As a fan of both horror and gaming, when these two worlds come together it’s like christmas (a demented one at that) came early. There is nothing more exciting, than turning off the lights and being dragged into a world where reality and imagination can affect someone so much, that by the end of a gaming session, you’ll find your heart beat quicker and your palms sweaty.
So then why is it that I hear some people say horror in gaming is ‘dead’?
There are many causes and reasons to why someone would say as much but I have to disagree, to some degree. Horror gaming as we knew it in the mainstream gaming community is (practically) dead but in the indie market, horror has never been more successful.
With many free horror games available and at a low cost, people are able to experience once again what horror in gaming once was. As these games put you into a dangerous world where you have barely anything to protect you and you’re told to go from there, with barely any hand holding.
This has clearly been a successful approach as we can see from one of the most popular title of these indie-horror games, Amnesia. Amnesia is a perfect gaming experience where you never feel sure of your success as the game has a run and hide approach as opposed to shooting your problems and fears dead. Slender with its music, unkillable antagonist and depleting stamina system is a nerve racking experience and Eerie is set in a nuclear power plant as you try to answer questions on people disappearing and is surprisingly free.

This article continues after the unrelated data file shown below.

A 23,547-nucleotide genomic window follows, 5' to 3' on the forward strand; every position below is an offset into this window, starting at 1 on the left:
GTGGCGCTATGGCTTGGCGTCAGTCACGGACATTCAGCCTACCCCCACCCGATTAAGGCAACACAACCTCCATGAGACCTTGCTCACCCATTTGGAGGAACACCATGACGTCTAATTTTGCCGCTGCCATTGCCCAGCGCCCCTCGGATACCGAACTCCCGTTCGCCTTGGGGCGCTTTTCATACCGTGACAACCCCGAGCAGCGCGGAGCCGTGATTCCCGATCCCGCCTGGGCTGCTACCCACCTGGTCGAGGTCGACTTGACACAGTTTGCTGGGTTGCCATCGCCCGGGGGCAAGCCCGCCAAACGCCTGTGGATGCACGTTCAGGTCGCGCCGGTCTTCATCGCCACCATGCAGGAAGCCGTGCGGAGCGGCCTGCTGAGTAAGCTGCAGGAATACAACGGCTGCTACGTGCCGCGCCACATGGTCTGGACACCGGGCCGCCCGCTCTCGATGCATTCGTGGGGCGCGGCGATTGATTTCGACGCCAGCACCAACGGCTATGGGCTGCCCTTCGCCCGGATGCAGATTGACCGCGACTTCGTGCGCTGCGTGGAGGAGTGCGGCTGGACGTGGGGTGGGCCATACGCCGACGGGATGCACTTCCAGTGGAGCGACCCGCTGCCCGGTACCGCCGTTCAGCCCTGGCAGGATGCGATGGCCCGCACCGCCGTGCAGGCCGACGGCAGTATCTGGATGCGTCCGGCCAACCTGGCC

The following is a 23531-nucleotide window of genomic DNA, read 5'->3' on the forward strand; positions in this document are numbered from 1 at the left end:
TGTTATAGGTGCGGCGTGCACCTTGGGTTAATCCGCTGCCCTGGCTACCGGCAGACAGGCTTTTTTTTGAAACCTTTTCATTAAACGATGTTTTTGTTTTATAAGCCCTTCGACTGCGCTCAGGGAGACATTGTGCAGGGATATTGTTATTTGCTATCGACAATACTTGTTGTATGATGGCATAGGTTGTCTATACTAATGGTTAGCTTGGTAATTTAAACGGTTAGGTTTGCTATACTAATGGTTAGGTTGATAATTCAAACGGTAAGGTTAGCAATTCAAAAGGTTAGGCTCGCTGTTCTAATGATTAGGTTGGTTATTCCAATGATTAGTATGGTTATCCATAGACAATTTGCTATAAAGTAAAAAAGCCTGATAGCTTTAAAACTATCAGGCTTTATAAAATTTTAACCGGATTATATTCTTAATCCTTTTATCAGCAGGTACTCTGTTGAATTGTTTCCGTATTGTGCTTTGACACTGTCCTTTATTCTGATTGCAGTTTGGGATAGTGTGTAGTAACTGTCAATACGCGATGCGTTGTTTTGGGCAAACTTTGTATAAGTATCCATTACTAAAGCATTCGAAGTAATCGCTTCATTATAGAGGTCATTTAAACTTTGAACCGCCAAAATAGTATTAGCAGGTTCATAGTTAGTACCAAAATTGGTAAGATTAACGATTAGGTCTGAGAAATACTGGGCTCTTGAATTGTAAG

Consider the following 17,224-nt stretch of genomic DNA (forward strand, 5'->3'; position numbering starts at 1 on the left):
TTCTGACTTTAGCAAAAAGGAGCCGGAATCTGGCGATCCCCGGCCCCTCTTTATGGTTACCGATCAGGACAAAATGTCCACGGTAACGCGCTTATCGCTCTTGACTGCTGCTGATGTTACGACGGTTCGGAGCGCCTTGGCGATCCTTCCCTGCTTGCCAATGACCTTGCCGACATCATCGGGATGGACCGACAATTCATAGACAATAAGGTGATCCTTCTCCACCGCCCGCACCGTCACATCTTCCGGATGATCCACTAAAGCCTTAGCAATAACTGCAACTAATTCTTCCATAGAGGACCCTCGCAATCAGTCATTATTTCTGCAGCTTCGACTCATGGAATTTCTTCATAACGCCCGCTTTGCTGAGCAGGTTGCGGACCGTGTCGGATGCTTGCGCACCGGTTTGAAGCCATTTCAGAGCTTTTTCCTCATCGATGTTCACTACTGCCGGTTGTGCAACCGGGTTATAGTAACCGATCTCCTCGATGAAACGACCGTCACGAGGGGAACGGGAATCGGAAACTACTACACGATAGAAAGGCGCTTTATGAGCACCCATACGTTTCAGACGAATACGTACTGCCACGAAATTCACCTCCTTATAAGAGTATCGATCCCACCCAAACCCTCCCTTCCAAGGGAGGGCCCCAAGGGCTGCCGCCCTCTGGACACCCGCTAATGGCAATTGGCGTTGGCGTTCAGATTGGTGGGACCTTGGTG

Resident Evil 6 is a prime example of this. Despite more than respectful sales, the reception and backlash due to the perceived abandonment of its horror roots and unpopular marketing choices have meant that Capcom is facing a serious issue in the future of the franchise. This is also the case for another horror game franchises such as Silent Hill, constantly jumping studios and with a terrible movie adaptation.